Achieving American Art—American Art Between the Wars

  • George Bellows Romance of Autumn, 1916 Oil on canvas, 32 x 40 1/8”, Gift of Mr. and Mrs. Charles Shipman Payson, 1964
April 11, 2009 - January 24, 2010
Rothschild and Nevelson-Berliawsky Galleries

This exhibition of approximately 75 paintings and prints from the Farnsworth collection concentrates on work done by artists working in Maine between the late 1890s and the mid-1940s. It was during this period of dramatic social, economic and political change that increasing numbers of nationally prominent artists were drawn to Maine's scenic coast and islands. Monhegan Island, with its steep cliffs and pounding seas, became a destination for artists after painter and teacher Robert Henri, who painted there around 1900, urged his students to go there, a call taken up by Rockwell Kent and George Bellows. Topics of nature, war, industrialism, folklore, and change, comprising the panorama of the “American scene,” were often seen in etchings, engravings and woodcuts by printmakers who also painted. Childe Hassam, Frank Benson, Edward Hopper, Grant Wood, Kerr Eby, Marsden Hartley, and Marguerite Zorach reveal how Maine's scenic land- and seascape as well as the national climate affected their work in the first half of the twentieth century.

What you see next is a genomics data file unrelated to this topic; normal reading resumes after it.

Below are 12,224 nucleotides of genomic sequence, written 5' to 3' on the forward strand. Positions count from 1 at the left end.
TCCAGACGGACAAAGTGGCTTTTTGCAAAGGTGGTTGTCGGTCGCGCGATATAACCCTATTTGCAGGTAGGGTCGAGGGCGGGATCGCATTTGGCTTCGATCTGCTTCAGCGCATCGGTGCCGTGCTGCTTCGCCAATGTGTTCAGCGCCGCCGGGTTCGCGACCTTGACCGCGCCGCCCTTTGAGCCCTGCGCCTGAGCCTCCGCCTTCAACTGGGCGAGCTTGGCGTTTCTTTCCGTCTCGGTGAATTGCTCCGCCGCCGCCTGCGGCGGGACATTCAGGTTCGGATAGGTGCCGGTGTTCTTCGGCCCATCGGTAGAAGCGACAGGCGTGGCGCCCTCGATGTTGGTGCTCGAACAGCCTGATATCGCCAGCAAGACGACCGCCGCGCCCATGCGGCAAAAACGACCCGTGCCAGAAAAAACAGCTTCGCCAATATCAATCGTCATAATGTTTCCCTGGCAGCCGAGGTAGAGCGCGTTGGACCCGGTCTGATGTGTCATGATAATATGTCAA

This exhibition is being mounted in conjunction with the Farnsworth’s Achieving American Art: From Future to Future lecture series will be offered twice, at 10 a.m. and 5:30 p.m., every Wednesday from April 1 through June 17, at the Strand Theatre in Rockland. For more information or to purchase a ticket for the lecture series, please call the Education Department at 207-596-0949 or visit